What I’m Watching/Reading This Week
‘The Chocolate Cobweb’ is a taut novel by Charlotte Armstrong (most recently filmed with Isabel Huppert in the lead) adding a strange froideur to its very 1950s storyline, which involves a poisoning interrupted by a neighbour, who unwittingly removes the evidence in a handkerchief (the contents of a spilled chocolate cup). Domestic suspense is very on-trend at the moment (which might explain why my first pseudonymously written book, ‘Little Boy Found’, is doing very nicely) but often these republished stories are psychologically old-fashioned. The genre tends to be dominated by neurotic housewives who think they’re being driven insane, but this one has a strong-minded femme lead.
Gore Verbinsky’s film ‘A Cure For Wellness’ could be viewed as a melding of ‘The Grand Budapest Hotel’, ‘The Road To Wellville’ and ‘Traitement du Choc’, although this doesn’t even begin to cover its peculiarities. The director won my heart with ‘Mousehunt’, a family film which used the surreal in a far more cohesive way than Tim Burton (check out the scene with the ‘Belgian hair models’!). Here he has created a disturbing adult fantasy with a hateful hero (thus limiting his box office appeal) who heads to a Swiss rejuvenation clinic run by Jason Isaacs, in order to get his boss’s signature on a piece of paper, thus making him the fall guy for a business scandal. Instead, the boss won’t play ball, the institute harbours a peculiar secret involving incest, eels and a serum kept in blue bottles, and the guests are unwitting participants in an age-old system of wellness. Visually delightful, it ruffles and disturbs rather than shocks, climaxing with the kind of fiery ballroom scene one used to find in old Hammer films.
Sebastian Junger’s superb ‘Syria: Hell On Earth’ is a National Geographic feature-length documentary that explains and illuminates the recent history of Syria and Iran/Iraq on both a human and international level. Unravelling the complex series of events that led to the fall of a country and a terrorist organisation similar to the Mafia stepping into the power vacuum is no mean feat, but the storytelling is clear, concise and ultimately moving. It’s also a timeless story of repeated history that deserves to be seen by everyone who is interested in their world, and is therefore probably garnering low ratings.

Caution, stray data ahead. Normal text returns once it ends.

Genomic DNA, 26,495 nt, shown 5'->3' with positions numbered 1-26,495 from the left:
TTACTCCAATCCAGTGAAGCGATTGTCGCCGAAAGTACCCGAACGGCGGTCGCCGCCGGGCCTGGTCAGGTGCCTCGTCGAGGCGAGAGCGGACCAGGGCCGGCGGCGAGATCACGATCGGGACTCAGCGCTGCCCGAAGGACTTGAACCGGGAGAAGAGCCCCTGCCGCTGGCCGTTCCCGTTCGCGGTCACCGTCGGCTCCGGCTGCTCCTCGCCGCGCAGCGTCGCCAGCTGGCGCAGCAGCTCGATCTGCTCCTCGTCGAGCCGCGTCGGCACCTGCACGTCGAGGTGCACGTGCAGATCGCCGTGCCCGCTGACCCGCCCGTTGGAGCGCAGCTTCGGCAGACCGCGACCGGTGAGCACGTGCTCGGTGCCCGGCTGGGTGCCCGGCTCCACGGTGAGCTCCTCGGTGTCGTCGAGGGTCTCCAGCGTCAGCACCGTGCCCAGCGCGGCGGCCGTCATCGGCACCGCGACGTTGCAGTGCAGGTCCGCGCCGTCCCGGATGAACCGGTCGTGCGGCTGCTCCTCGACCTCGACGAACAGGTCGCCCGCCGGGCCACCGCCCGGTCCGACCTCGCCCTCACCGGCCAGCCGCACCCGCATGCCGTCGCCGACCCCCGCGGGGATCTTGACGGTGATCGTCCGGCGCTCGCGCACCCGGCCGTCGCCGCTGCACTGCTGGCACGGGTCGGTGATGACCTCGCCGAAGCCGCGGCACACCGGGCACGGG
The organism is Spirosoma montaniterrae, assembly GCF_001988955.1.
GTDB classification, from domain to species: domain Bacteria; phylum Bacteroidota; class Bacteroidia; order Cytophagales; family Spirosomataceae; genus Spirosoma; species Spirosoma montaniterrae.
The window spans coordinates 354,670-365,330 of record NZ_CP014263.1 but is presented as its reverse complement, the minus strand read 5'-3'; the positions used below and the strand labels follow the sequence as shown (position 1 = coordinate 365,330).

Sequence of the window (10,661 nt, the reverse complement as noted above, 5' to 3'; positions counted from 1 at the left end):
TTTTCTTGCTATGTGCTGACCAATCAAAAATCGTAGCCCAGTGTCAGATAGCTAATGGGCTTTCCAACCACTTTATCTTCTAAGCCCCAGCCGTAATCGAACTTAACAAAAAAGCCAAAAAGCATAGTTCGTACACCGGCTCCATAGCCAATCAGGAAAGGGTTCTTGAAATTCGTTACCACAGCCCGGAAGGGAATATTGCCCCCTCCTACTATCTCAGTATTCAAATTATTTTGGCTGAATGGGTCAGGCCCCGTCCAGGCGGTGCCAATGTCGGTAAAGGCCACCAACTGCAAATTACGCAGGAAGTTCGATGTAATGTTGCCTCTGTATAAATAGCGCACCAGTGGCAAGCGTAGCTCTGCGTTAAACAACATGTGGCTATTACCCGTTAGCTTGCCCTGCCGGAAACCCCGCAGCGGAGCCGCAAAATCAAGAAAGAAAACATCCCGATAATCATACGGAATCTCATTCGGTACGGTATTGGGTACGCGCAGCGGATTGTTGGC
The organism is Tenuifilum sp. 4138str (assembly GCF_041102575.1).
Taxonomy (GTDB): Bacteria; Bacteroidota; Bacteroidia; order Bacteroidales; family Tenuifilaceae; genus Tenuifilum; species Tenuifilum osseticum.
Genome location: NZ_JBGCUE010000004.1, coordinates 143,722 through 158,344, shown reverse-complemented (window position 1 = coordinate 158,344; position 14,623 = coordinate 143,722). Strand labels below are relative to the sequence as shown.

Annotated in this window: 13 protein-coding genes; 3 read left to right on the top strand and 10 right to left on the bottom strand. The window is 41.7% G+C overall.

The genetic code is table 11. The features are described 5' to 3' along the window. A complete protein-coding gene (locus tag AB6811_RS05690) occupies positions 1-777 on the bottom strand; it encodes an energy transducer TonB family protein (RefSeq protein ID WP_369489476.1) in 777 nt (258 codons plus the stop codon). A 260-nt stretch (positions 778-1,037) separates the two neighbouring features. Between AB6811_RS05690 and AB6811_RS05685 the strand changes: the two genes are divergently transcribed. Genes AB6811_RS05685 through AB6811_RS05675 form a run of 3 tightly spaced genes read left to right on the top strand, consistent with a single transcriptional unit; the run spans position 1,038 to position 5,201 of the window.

‘Shakespeare: The Director’s Cut’ is a set of chatty, rambling essays by Michael Bogdanov on key texts – and who better to write about them than an RSC director? They’re pleasingly perverse, refusing to kowtow to traditional opinions about the plays (for example, reframing The Tempest as a play about the blindness of political downfall rather than forgiveness and redemption), but make for fascinating reading.
I’m also watching and reading about the screwball comedies of the 1930s, many of which are hard to track down now. The draconian Hays code forced such films to rethink how they handled adult material, but just made the writers cleverer. What comes over now, rewatching them, is how they place their women in charge and how they consistently subvert expectations by being one jump ahead of the viewer. In ‘Libelled Lady’ William Powell is hired to seduce Myrna Loy and thereby prevent her from taking the moral high ground by undermining her lawsuit against a scandal rag, but she sees through him from the outset, forcing him into honesty and consequently winning her over. There are between 40 and 50 such films, about a third of which are utterly brilliant.
POWELL: Your eyes…they look like…
LOY: Yes, I know, limpid pools, starry nights.
POWELL: I was going to say angry marbles.
Finally I watched/read Dave Eggers’ ‘The Circle’, a satire on Apple culture and 24/7 connectivity that doesn’t quite work in either form because, as is the way of such hybrid beasts, it can’t decide what it wants to be. As a satire it’s already dated just seconds after being made, as a thriller it’s forced to jump the shark by adding dramatic elements that go against logical human behaviour. And as one critic put it ‘you can’t build tension with footage of someone sitting in front of a screen’. The film raises the stakes – in the book I think the lead character Mae watches three screens, which breaks up her concentration, and in the film she has seven to contend with – Mr Eggers’ intentions are true and good but no-one can keep pace with this level of change and he can’t follow the lesson taught by screwball comedies of staying ahead of expectations. Bound by his subject matter, he’s caught between preaching to the converted and/or preaching an Awful Warning that can open him to accusations of Luddism.